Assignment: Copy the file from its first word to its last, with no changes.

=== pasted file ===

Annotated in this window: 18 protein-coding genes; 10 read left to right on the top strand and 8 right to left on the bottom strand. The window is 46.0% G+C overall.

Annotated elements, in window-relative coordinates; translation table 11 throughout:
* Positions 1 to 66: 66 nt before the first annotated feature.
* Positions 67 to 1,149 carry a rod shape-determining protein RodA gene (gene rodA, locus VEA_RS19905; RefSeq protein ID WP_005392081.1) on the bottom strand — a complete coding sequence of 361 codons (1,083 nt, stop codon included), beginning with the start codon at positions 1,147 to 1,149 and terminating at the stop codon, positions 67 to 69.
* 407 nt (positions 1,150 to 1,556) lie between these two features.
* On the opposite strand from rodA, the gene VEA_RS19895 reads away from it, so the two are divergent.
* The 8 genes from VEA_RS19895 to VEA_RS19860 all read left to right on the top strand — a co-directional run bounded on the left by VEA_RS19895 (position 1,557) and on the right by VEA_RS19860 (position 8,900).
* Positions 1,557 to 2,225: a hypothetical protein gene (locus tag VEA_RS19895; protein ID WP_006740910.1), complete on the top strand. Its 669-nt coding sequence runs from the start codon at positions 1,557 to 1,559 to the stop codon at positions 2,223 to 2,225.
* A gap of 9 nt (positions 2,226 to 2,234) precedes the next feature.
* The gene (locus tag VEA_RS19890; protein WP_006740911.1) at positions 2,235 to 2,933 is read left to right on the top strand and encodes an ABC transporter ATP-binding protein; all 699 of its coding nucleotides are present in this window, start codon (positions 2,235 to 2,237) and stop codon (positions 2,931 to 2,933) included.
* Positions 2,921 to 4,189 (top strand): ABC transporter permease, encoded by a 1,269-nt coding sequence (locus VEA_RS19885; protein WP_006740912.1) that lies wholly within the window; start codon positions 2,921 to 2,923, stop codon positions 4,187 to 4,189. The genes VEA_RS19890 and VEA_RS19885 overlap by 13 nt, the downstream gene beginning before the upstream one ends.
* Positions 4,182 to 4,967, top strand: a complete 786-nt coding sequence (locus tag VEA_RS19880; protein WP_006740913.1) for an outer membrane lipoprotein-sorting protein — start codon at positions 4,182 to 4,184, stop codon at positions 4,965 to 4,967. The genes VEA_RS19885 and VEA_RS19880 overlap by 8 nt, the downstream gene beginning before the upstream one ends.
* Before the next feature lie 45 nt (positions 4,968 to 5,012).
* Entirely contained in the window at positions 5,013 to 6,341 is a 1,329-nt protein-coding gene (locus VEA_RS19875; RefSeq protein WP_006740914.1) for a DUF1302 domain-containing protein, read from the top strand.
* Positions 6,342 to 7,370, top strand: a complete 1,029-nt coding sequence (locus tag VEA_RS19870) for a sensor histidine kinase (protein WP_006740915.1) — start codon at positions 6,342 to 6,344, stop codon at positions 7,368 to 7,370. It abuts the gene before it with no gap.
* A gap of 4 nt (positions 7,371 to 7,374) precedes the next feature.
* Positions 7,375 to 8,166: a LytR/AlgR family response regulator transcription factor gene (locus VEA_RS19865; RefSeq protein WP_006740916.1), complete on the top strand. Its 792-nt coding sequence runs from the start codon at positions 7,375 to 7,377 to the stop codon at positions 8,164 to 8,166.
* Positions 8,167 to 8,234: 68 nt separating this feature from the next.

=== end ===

Annotated in this window: 18 protein-coding genes; 10 read left to right on the top strand and 8 right to left on the bottom strand. The window is 46.0% G+C overall.

Annotated elements, in window-relative coordinates; translation table 11 throughout:
* Positions 1 to 66: 66 nt before the first annotated feature.
* Positions 67 to 1,149 carry a rod shape-determining protein RodA gene (gene rodA, locus VEA_RS19905; RefSeq protein ID WP_005392081.1) on the bottom strand — a complete coding sequence of 361 codons (1,083 nt, stop codon included), beginning with the start codon at positions 1,147 to 1,149 and terminating at the stop codon, positions 67 to 69.
* 407 nt (positions 1,150 to 1,556) lie between these two features.
* On the opposite strand from rodA, the gene VEA_RS19895 reads away from it, so the two are divergent.
* The 8 genes from VEA_RS19895 to VEA_RS19860 all read left to right on the top strand — a co-directional run bounded on the left by VEA_RS19895 (position 1,557) and on the right by VEA_RS19860 (position 8,900).
* Positions 1,557 to 2,225: a hypothetical protein gene (locus tag VEA_RS19895; protein ID WP_006740910.1), complete on the top strand. Its 669-nt coding sequence runs from the start codon at positions 1,557 to 1,559 to the stop codon at positions 2,223 to 2,225.
* A gap of 9 nt (positions 2,226 to 2,234) precedes the next feature.
* The gene (locus tag VEA_RS19890; protein WP_006740911.1) at positions 2,235 to 2,933 is read left to right on the top strand and encodes an ABC transporter ATP-binding protein; all 699 of its coding nucleotides are present in this window, start codon (positions 2,235 to 2,237) and stop codon (positions 2,931 to 2,933) included.
* Positions 2,921 to 4,189 (top strand): ABC transporter permease, encoded by a 1,269-nt coding sequence (locus VEA_RS19885; protein WP_006740912.1) that lies wholly within the window; start codon positions 2,921 to 2,923, stop codon positions 4,187 to 4,189. The genes VEA_RS19890 and VEA_RS19885 overlap by 13 nt, the downstream gene beginning before the upstream one ends.
* Positions 4,182 to 4,967, top strand: a complete 786-nt coding sequence (locus tag VEA_RS19880; protein WP_006740913.1) for an outer membrane lipoprotein-sorting protein — start codon at positions 4,182 to 4,184, stop codon at positions 4,965 to 4,967. The genes VEA_RS19885 and VEA_RS19880 overlap by 8 nt, the downstream gene beginning before the upstream one ends.
* Before the next feature lie 45 nt (positions 4,968 to 5,012).
* Entirely contained in the window at positions 5,013 to 6,341 is a 1,329-nt protein-coding gene (locus VEA_RS19875; RefSeq protein WP_006740914.1) for a DUF1302 domain-containing protein, read from the top strand.
* Positions 6,342 to 7,370, top strand: a complete 1,029-nt coding sequence (locus tag VEA_RS19870) for a sensor histidine kinase (protein WP_006740915.1) — start codon at positions 6,342 to 6,344, stop codon at positions 7,368 to 7,370. It abuts the gene before it with no gap.
* A gap of 4 nt (positions 7,371 to 7,374) precedes the next feature.
* Positions 7,375 to 8,166: a LytR/AlgR family response regulator transcription factor gene (locus VEA_RS19865; RefSeq protein WP_006740916.1), complete on the top strand. Its 792-nt coding sequence runs from the start codon at positions 7,375 to 7,377 to the stop codon at positions 8,164 to 8,166.
* Positions 8,167 to 8,234: 68 nt separating this feature from the next.